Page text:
Sunday, January 4, 2015

potd - Laundry

Summer is a good time to clear the shop laundry basket and I've been washing old indigo fairly constantly for the last week or two. These are  old  futon cover panels and some garment linings dating from early to mid 20th century (some a little older) - some hand woven, some not.   I unpick the panels, defluff  where necessary, cut them into usable pieces,  iron and sort  according to their condition, size and use. There is no waste at all. This is a little bit time consuming so I never have as much old plain indigo in the shop as I'd like.  Hopefully this summer blitz will remedy that.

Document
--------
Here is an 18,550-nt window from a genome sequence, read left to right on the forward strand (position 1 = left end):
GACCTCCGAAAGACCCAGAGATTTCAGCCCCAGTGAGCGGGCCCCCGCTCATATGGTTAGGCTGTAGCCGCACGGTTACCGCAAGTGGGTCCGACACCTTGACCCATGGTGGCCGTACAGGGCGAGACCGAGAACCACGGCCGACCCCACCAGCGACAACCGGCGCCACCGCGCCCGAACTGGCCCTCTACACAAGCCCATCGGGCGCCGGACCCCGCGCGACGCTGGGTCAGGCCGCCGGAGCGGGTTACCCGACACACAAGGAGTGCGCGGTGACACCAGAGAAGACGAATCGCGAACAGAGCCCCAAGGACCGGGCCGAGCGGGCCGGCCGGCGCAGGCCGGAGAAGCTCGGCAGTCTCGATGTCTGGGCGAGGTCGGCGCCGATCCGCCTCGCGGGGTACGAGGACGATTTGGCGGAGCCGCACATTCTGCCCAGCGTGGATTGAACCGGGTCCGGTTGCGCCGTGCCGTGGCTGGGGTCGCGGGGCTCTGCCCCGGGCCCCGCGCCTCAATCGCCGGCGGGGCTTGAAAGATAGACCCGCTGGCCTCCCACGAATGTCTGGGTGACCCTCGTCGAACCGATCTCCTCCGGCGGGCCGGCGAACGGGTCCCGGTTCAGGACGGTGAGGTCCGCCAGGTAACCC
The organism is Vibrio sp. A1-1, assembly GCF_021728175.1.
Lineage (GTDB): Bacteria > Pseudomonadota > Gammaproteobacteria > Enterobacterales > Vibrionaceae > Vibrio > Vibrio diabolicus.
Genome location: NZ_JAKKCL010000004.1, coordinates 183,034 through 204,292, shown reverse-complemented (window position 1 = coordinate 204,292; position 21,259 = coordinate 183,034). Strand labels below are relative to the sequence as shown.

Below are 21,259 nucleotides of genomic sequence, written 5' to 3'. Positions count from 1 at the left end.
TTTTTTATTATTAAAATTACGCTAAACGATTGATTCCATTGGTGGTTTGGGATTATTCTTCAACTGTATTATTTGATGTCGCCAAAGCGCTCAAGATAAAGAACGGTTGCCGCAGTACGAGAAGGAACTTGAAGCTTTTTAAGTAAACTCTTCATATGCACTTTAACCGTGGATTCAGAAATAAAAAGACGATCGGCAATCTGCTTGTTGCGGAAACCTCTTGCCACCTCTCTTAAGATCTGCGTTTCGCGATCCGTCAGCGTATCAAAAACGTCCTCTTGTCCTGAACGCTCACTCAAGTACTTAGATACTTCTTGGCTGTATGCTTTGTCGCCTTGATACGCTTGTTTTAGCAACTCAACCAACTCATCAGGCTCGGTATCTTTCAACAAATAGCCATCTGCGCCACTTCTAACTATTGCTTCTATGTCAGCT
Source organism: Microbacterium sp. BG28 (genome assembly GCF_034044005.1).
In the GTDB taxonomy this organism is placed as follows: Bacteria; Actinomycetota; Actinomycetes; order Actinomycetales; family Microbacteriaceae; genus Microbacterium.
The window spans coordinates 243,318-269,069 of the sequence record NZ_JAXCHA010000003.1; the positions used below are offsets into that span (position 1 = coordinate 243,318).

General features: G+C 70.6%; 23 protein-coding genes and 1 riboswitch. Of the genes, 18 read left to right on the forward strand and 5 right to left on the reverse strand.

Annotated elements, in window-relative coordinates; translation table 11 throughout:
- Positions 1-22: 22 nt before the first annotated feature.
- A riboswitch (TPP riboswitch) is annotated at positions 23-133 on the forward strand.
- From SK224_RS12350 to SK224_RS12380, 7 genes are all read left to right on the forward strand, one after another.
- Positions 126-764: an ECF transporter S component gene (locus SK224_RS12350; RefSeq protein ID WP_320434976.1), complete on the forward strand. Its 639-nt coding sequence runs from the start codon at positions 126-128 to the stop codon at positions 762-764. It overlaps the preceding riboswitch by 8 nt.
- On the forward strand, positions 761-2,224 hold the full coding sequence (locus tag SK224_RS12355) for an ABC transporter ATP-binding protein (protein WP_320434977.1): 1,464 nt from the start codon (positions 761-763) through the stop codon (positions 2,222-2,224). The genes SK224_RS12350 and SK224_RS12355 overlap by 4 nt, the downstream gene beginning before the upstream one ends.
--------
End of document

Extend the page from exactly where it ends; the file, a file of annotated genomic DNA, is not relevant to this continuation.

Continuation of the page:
At the textile auctions this  plain indigo is just  called  uraji ('lining') and is what has traditionally been used for sashiko stitching for 300 years or more since cotton and indigo both became widespread in Japan. As well as sashiko, cotton was recycled in traditional rag weaving (sakiori), made into bags, cords etc -  and the  rough patchwork that we now value as 'boro'. In the north of Japan,  where it was too cold to grow cotton,  bales of fabric  remnants were imported from the south.  My customers are using the fabric for sashiko and  patchwork projects and I love knowing that we are continuing the recycling tradition.
 The women who first dyed, wove and stitched these pieces couldn't have imagined them ending up on my  clothesline in Tasmania ...which is today's photo of the day...

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